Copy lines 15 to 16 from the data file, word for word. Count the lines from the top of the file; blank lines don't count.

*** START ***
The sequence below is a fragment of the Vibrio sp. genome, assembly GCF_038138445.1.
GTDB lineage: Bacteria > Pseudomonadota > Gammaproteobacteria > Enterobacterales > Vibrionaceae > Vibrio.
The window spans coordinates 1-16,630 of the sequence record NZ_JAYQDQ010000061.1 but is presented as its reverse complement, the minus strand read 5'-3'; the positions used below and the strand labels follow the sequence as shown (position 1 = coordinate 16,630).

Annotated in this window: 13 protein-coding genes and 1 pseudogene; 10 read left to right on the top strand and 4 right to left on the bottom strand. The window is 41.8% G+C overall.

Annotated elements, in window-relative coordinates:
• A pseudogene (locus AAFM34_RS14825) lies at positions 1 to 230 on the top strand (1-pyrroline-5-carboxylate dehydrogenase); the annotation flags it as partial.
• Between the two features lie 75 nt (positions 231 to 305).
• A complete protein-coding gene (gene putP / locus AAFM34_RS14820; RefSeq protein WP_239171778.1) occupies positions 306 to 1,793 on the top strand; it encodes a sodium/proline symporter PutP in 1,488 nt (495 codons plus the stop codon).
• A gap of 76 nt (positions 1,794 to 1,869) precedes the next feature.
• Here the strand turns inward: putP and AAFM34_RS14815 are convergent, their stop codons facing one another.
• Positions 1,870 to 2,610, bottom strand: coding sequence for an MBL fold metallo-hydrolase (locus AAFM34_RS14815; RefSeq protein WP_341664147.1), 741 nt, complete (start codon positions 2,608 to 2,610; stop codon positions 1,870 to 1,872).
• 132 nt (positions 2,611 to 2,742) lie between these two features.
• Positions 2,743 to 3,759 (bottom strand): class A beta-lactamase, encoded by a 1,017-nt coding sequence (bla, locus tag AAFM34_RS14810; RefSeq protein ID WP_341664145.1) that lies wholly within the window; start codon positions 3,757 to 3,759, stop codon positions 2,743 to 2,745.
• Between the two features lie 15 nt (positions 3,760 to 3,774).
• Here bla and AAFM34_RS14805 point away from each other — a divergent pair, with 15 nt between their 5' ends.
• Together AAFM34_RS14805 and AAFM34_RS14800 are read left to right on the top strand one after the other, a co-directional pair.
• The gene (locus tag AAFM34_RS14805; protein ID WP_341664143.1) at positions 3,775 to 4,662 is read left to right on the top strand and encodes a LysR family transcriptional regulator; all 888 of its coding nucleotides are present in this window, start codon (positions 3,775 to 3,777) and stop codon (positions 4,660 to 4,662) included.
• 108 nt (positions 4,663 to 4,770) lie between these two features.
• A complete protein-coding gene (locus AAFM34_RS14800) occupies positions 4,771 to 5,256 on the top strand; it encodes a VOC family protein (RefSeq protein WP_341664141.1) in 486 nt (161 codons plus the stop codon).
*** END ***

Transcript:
• Here bla and AAFM34_RS14805 point away from each other — a divergent pair, with 15 nt between their 5' ends.
• Together AAFM34_RS14805 and AAFM34_RS14800 are read left to right on the top strand one after the other, a co-directional pair.